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http://www.davisenterprise.com/local...racks-with-it/

Kind of a bummer, really, as the Sacramento River Train is a pleasant tourist train and an overlooked fun activity.

But since that obsolete trestle is a hazard, oh well. It probably makes more sense to reroute the Sierra Railroad and California Northern freight routes than to modernize the trestle.

On a related note, since "transit oriented development" is supposedly so chic, it always struck me as odd how the Clarksburg (Southport) route of the Sacramento Northern was so easily abandoned, rather than reserving it for a potential light rail line into Southport, and even a possible extension of the "Gold Line". It runs close to Raley Field already.
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Old 10-03-2014, 01:44 PM
 
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Quote:
Originally Posted by Majin View Post
First, a lead time of 15 minutes is a lot better than 1 hour, even if the trains are slower.
Right now they're hourly during much of the day. They could theoretically be increased to multiple trains per hour--maybe not 15 minute intervals, but more often and running later, with a much higher seating capacity and the aforementioned higher level of comfort, speed and amenities. Enough to make it fairly simple to just go over to the depot and be confident that another train will be along within 30 minutes or so--and you can grab breakfast or a drink on the way.

Quote:
Second, this is more about a "regional connectivity issue" that is lacking in Davis right now. See SACRT in Davis I think would go a long way in getting rid of the mindset that some long time Davis and Students have that Sacramento and Davis is "separate"
SACRT doesn't have jurisdiction in Davis--the proposed Riverfront Streetcar will be the first Sacramento/Yolo County transit collaboration since Sacramento Northern initiated streetcar service to West Sacramento. And because Capitol Corridor is run by Amtrak and Caltrans, and already have expansion plans, the administrative support is already in place.

There are other ways to help dissolve that mindset that Davis and Sacramento are separate to each other. First, in the same way that Sacramento State students can use RT for free, allow UC Davis students to use the Capitol Corridor between Sacramento and Davis for free--and the Sacramento RT network too. This requires funds from the university, but would offset the expense of building more parking garages and promote UC Davis' already strong bike oriented transportation design. Second, building the satellite food-studies campus in the Railyards gives students and faculty yet another reason to move back and forth between Sacramento and Davis via Capitol Corridor--plus they can also use the Gold Line to get to UC Davis Medical Center, the existing UC Davis campus in Sacramento. Mobility and access build transit habits--and new mental maps of the region.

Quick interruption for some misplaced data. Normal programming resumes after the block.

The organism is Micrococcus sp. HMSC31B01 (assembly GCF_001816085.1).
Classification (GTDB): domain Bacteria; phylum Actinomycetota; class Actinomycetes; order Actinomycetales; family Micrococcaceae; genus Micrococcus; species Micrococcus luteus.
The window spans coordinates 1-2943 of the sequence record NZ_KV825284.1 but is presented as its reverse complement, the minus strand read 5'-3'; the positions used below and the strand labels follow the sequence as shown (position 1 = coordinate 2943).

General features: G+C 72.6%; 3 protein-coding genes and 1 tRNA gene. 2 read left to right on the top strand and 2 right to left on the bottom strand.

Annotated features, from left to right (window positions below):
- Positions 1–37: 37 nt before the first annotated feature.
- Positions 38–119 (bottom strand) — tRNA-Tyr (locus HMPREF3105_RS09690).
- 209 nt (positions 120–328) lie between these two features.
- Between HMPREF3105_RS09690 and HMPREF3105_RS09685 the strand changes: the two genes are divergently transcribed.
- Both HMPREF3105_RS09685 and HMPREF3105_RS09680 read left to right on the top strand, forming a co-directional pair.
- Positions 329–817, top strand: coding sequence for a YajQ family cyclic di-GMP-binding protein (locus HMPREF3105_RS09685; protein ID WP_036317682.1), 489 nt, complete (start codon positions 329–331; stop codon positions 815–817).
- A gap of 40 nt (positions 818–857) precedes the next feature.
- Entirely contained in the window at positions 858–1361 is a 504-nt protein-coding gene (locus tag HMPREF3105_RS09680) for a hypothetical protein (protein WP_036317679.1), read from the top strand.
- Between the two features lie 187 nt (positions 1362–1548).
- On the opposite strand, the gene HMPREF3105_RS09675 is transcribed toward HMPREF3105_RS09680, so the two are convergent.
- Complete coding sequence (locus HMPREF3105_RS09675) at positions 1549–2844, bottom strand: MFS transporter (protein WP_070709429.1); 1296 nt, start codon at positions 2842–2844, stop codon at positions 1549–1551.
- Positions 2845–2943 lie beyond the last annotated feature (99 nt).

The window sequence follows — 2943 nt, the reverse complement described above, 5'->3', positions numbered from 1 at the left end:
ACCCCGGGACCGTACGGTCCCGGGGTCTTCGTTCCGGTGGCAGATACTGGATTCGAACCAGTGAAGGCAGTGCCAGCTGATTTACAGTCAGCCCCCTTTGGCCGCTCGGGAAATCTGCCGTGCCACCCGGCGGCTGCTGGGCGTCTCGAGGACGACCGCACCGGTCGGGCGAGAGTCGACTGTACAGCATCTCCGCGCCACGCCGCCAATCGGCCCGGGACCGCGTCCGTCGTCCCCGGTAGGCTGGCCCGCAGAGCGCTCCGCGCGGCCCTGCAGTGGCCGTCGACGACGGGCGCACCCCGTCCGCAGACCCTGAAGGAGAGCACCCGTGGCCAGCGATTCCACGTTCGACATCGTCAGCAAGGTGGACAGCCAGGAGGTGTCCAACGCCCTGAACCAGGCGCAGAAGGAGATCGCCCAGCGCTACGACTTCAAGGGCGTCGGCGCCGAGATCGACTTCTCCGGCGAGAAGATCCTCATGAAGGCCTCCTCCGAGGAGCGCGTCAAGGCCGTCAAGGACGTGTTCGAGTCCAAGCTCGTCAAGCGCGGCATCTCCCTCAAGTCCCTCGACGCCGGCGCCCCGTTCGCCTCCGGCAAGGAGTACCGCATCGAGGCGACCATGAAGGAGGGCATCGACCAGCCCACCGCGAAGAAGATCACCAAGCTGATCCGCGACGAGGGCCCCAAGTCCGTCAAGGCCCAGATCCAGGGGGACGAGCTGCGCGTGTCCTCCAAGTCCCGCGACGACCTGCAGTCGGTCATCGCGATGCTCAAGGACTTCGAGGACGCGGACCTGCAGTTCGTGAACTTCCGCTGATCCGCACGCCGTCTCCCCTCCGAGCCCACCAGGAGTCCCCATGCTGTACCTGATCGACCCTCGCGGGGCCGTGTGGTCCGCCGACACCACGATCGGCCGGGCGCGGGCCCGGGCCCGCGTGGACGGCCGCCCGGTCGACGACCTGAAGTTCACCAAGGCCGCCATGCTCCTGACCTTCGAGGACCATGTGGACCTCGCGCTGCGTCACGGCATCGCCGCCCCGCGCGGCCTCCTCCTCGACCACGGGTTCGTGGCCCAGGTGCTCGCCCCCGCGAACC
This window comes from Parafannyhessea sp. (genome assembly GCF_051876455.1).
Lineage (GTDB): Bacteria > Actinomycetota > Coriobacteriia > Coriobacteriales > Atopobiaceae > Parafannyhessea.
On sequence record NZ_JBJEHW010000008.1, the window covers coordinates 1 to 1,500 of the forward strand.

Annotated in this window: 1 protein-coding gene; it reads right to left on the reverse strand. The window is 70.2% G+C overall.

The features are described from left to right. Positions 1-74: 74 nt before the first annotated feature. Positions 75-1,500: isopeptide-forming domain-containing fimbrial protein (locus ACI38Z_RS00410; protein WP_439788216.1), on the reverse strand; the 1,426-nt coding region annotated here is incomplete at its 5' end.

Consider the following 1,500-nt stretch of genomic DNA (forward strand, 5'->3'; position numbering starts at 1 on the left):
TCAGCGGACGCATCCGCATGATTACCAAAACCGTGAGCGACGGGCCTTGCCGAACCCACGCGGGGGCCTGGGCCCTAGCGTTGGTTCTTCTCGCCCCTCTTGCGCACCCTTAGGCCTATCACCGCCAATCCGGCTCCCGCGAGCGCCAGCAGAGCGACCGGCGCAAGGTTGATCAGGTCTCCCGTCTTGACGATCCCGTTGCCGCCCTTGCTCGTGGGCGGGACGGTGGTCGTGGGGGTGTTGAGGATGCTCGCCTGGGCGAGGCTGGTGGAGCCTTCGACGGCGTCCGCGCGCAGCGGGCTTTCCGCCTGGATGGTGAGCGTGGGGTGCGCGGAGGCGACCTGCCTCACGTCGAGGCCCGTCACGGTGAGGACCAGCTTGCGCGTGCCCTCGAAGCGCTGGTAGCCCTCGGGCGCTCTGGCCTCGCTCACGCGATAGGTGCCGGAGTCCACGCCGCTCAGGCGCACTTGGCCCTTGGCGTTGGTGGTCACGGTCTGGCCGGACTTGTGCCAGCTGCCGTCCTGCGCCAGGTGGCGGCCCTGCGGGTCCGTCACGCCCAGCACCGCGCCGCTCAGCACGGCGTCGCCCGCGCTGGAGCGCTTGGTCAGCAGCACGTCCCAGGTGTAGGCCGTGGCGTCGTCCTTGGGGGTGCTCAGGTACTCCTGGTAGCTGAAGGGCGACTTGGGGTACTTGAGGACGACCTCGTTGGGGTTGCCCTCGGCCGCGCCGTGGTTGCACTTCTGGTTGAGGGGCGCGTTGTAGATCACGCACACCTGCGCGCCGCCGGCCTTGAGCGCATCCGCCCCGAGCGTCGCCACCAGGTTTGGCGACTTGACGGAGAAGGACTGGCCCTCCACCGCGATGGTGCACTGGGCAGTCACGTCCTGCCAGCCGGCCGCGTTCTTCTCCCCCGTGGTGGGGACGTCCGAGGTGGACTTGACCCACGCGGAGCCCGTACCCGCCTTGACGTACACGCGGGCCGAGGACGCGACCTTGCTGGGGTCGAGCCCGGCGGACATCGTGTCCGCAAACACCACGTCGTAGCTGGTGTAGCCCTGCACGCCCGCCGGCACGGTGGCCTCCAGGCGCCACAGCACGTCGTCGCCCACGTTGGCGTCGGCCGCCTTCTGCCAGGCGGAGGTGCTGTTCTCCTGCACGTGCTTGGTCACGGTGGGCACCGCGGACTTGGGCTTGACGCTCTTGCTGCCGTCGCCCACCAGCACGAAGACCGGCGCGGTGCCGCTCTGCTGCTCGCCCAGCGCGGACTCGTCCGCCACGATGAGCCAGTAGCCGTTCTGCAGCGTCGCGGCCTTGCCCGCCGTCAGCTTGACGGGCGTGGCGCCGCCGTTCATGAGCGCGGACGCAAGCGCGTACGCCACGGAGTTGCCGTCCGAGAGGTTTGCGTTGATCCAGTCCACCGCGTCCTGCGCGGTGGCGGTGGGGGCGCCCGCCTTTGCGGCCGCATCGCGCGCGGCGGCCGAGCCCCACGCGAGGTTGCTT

Quote:
There was an article awhile back (or maybe it was a radio broadcast?) about this, the disconnect between UC Davis and the Sacramento region as a whole.
Sactown Magazine had an article about this a while back, I didn't agree with the conclusion then for basically the same reason I don't agree with it now. There's a time and a place for light rail, but Downtown Sacramento-Davis is unlikely for many reasons--and there are much more efficient transit solutions using existing resources.

Last edited by wburg; 10-03-2014 at 01:53 PM.. Reason: Added link
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Old 10-03-2014, 02:32 PM
 
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Quote:
Originally Posted by wburg View Post
Right now they're hourly during much of the day. They could theoretically be increased to multiple trains per hour--maybe not 15 minute intervals, but more often and running later, with a much higher seating capacity and the aforementioned higher level of comfort, speed and amenities. Enough to make it fairly simple to just go over to the depot and be confident that another train will be along within 30 minutes or so--and you can grab breakfast or a drink on the way.
How close is the amtrack station to the actual campus? And I'm assuming there is only 1 Davis stop. If it were light rail, there could be one or two stops in Downtown Davis, one stop directly at the University common area(s) for very easy access to the rail line. Plus 1 or two stops in West Sacramento, near Raley Field for the Rivercats/River District. Plus a direct line to 7th and K right in front of the Arena and the K street mall.